Ethereal swaths of smoke combine to form familiar yet odd images: flowers that grow in slow motion as if by magic, elephants floating in cocktail glasses, flying flutes, dancing bells, an enigmatic black cat—anything is possible in LA Opera’s new staging of Mozart’s The Magic Flute. Created by the British theater group 1927 in collaboration with Barrie Kosky, artistic director of the Komische Oper in Berlin, the staging had its production premiere in that city last year, playing to sold-out houses and rave reviews. London’s The Guardian described 1927’s distinctive aesthetic: “A perfect mixture of all the things worth loving: silent films, the cabaret of the Weimar Republic, David Lynch and the Brothers Grimm.” (To view a video preview, click here.)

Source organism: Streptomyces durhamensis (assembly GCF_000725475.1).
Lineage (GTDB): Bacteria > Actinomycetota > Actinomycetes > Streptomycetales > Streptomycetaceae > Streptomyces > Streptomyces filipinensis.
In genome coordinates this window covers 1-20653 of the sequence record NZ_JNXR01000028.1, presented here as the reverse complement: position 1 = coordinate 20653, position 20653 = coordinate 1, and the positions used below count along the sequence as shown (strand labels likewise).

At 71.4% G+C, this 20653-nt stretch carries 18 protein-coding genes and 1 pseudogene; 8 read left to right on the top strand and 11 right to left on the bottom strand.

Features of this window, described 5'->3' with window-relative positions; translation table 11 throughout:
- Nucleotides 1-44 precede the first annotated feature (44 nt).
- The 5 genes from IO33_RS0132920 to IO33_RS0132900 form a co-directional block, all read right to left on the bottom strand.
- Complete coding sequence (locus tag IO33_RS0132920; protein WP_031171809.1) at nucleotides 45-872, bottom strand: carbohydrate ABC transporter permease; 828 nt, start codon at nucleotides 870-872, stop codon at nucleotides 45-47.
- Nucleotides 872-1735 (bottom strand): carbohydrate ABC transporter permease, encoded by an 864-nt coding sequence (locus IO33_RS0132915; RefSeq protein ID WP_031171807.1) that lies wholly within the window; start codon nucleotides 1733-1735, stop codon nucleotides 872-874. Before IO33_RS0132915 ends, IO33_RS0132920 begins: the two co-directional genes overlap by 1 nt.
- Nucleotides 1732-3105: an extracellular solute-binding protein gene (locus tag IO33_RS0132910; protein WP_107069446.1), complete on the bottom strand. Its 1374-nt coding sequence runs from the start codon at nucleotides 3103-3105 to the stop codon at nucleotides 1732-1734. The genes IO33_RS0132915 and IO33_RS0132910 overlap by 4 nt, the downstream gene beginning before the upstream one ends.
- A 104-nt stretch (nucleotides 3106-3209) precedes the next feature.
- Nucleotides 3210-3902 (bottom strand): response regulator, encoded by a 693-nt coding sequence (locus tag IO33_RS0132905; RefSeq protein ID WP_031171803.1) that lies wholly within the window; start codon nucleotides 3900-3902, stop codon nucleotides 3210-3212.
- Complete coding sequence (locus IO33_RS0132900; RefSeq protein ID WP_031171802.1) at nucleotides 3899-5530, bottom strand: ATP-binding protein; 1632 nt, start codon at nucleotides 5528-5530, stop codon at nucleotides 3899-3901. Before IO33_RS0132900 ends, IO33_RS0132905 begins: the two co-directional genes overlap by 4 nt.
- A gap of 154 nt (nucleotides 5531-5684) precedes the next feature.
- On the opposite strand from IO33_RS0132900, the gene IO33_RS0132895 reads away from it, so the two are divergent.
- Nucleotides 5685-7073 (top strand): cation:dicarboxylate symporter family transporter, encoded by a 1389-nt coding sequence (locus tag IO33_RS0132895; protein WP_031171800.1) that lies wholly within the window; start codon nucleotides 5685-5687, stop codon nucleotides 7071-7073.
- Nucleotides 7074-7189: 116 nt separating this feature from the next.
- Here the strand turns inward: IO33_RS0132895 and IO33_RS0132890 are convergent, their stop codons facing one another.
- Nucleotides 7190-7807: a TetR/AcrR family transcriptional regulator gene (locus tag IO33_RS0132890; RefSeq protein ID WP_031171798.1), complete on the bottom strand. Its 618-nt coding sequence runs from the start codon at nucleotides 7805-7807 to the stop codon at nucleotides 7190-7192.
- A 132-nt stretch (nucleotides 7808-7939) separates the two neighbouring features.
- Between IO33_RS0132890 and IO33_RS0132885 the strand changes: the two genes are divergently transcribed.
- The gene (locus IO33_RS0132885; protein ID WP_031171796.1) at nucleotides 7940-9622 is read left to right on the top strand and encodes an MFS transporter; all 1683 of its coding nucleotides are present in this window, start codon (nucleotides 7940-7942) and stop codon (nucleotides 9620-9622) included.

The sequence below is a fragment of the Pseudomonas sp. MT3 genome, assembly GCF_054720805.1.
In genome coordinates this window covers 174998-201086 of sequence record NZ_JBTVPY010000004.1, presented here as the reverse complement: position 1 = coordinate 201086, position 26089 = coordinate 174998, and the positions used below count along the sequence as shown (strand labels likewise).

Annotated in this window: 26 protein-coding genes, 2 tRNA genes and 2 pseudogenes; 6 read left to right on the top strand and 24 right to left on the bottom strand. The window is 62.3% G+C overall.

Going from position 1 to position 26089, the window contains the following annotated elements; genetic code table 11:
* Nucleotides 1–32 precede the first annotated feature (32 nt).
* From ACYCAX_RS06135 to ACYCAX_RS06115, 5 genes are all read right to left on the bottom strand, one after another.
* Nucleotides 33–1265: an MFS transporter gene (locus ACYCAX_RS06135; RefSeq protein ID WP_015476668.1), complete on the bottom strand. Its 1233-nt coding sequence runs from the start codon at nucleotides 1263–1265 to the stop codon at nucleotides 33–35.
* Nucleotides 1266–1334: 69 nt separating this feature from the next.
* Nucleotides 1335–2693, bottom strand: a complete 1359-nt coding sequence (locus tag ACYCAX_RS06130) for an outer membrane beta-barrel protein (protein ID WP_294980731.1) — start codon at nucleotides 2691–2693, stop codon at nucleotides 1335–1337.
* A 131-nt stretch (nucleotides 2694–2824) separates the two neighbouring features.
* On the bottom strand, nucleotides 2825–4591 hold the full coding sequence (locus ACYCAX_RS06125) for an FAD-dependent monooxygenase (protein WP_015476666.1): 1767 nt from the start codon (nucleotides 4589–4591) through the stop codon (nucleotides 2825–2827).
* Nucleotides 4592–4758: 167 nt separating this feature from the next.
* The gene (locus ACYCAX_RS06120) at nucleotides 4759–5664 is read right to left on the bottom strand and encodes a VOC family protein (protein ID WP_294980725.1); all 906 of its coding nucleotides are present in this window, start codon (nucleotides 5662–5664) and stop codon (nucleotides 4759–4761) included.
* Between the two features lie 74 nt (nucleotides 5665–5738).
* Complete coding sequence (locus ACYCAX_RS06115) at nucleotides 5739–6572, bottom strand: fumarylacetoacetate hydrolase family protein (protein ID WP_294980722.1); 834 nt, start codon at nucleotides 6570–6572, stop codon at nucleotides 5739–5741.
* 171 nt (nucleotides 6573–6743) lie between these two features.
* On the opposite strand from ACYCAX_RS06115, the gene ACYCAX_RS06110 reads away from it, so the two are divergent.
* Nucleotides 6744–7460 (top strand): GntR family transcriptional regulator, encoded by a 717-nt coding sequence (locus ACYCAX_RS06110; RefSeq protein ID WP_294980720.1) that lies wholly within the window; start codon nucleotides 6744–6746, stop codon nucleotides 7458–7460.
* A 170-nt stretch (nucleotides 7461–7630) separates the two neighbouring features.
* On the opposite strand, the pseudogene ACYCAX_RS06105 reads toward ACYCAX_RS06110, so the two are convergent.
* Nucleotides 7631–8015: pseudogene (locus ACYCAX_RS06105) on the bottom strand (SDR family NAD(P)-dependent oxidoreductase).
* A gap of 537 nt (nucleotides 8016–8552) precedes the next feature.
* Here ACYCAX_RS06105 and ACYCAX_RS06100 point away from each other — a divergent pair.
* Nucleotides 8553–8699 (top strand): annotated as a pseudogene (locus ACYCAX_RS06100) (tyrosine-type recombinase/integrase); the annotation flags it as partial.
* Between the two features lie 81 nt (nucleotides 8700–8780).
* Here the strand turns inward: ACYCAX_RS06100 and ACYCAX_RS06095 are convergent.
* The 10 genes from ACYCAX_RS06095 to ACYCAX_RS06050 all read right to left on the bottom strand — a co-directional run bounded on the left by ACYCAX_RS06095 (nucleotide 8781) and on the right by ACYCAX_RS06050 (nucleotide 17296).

The extraordinary, unconventional fantasy worlds dreamed up by the artistic directors of 1927—director Suzanne Andrade and filmmaker Paul Barritt, employing a combination of animated film and live performers—create the impression that huge comic strip collages have come to life. The singers, positioned in front of a huge screen, interact with the images projected around them, all in real time. The most frequently performed of all German operas is thus transformed into an exciting new experience unlike anything encountered before on the operatic stage.
And now LA Opera presents the first performances of this staging seen outside Berlin, for a limited run of six performances (November 23 through December 15), conducted by LA Opera Music Director James Conlon. For more information about The Magic Flute, click here.